| 10.5°C Dublin

Hundreds of new jobs for third level to improve student and staff ratios


Ireland rates badly in terms of student-staff ratios in higher education. Photo: Getty Images

Ireland rates badly in terms of student-staff ratios in higher education. Photo: Getty Images

Further and Higher Education Minister Simon Harris

Further and Higher Education Minister Simon Harris


Ireland rates badly in terms of student-staff ratios in higher education. Photo: Getty Images

Hundreds of posts are being created in universities and other third-level institutions this year in a long-awaited move to improve student-staff ratios.

It will help Irish higher-education colleges improve their disappointing placings in global rankings and raise Ireland’s international reputation.

A total of 1,150 jobs are being created – with most of those going to help the student staff ratio. They represent the first easing of employment controls imposed on the sector more than a decade ago, which drove staffing levels below international norms.

There is also funding for specific areas, including 10 more women-only academic leadership roles and the appointment of sexual violence and harassment managers in 17 publicly funded institutions.

About 100 posts will cover the anticipated, annual increase in student numbers, the Irish Independent understands.

The extra jobs arise from the Budget 2023 announcement of €40m to begin addressing a deficit in core third-level funding since the cuts that followed the banking crash.

It was a lot less than the universities had hoped for, but represents a first step towards filling a €307m funding deficit and a new staffing regime.

Further and Higher Education Minister Simon Harris recently conceded that the employment controls were in need of reform and spoke of starting the journey towards reducing student:staff ratios and improving Ireland’s positioning in global rankings.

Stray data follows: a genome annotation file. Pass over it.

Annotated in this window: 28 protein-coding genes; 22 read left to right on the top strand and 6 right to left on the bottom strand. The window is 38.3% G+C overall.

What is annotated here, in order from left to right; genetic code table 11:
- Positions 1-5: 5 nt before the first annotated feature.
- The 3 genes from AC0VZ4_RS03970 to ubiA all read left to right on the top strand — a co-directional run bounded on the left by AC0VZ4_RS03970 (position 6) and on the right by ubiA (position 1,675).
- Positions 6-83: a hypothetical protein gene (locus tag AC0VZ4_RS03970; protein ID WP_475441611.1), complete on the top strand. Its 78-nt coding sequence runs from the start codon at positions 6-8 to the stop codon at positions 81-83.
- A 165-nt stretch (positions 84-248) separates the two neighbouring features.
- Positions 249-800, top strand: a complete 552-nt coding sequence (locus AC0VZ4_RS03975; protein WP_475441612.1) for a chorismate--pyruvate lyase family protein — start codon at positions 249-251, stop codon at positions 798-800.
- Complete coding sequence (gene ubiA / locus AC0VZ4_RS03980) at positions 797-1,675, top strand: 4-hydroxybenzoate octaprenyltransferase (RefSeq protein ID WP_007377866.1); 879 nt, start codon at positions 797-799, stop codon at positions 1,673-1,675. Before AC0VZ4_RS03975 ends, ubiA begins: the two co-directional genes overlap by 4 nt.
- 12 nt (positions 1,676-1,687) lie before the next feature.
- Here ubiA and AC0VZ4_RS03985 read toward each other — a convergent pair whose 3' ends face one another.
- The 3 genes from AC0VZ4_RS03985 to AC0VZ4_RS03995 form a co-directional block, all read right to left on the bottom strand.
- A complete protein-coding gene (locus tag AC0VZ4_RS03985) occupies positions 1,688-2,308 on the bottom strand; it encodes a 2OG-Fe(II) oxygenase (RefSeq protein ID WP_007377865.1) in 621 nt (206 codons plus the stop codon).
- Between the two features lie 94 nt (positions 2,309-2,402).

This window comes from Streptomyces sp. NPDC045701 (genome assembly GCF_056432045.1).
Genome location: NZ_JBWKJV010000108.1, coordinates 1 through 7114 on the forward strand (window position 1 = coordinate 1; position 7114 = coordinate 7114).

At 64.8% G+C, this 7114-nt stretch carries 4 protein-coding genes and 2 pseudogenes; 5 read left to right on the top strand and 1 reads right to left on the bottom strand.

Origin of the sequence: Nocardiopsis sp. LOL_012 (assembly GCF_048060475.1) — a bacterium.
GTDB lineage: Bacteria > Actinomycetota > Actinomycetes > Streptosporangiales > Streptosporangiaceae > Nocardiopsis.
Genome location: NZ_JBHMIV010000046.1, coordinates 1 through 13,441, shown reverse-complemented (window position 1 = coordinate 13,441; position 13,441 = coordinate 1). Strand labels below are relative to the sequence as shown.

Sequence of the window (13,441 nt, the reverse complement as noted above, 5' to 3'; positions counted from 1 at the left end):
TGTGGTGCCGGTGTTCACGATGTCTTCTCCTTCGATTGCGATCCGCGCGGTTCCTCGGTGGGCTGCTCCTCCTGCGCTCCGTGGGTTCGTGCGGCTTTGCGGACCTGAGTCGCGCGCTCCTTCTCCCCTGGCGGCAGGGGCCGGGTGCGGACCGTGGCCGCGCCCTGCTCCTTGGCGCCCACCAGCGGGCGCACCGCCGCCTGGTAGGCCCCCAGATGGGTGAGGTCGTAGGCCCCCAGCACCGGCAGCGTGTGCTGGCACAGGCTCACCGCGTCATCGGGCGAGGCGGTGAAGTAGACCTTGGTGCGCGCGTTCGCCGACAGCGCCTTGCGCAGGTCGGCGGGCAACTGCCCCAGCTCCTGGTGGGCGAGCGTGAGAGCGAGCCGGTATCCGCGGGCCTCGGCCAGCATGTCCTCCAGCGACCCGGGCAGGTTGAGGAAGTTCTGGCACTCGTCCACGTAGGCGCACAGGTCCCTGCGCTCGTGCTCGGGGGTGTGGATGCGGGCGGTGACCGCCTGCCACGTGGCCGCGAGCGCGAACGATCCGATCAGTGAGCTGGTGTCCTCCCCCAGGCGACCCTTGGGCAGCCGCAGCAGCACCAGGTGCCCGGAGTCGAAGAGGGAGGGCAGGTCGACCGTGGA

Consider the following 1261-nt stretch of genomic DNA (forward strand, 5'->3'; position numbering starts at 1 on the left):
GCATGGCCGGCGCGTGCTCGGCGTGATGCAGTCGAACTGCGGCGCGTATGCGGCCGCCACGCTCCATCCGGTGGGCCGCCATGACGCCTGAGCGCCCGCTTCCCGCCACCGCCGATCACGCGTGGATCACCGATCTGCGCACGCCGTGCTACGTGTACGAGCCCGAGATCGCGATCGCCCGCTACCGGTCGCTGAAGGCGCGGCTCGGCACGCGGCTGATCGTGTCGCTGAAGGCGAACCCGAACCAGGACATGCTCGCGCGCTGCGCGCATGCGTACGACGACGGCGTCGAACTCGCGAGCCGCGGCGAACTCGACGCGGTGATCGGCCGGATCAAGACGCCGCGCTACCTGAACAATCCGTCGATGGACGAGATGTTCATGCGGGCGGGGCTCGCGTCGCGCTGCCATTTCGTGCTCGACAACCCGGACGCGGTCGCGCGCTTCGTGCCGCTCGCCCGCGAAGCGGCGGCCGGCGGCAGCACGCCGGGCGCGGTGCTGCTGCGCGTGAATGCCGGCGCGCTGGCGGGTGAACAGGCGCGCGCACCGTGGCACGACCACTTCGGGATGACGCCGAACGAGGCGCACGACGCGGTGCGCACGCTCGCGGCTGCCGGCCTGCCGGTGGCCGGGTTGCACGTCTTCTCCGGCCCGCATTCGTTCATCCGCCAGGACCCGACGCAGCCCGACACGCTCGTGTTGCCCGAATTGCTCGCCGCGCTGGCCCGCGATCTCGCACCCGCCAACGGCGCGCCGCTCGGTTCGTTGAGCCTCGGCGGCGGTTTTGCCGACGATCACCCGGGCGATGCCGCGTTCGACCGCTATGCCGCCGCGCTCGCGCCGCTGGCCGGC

The Department of Public Expenditure and Reform has agreed the additional recruitment with the Department of Further and Higher Education, allowing the Higher Education Authority to discuss allocations with individual colleges.

High student-staff ratios are blamed for the fall, or stagnation, in placings achieved by Irish universities in international league tables, which, in turn, damage the country’s reputation.

Student-staff ratios are at about 20:1 or more in Irish universities, compared with an international average of about 14 or 15:1.

Ireland’s poor standing in terms of staffing – in the bottom third in Europe – will be outlined at an Irish Universities Association (IUA) seminar in Dublin today.

Irish universities face greater restrictions and lack of flexibility when it comes to staff recruitment, salary determination and promotions than their European counterparts, the seminar will be told.

Ireland is 24th of 35 in the staffing category in an analysis being presented by the European University Association (EUA), known as the EUA Autonomy Scorecard

The restrictions arise from the Employment Control Framework (ECF), imposed by the Government in 2011, which limits overall staffing and prohibits permanent contracts for non-core staff in universities.

The posts now being created will lift the ceiling on the ECF by 1,150 for 2023, while work is also continuing on a new staffing framework to replace the ECF. 

At today’s IUA seminar, Professor Kerstin Mey, president of University of Limerick and chair of IUA Council, will say it is essential the restrictive ceilings imposed by the ECF be relaxed or removed. 

“The ECF may have served a purpose more than a decade ago as an austerity measure, but it is limiting the capacity to cater for student needs and resulting in an increase in casual or part-time staffing.”

Related topics

Most Watched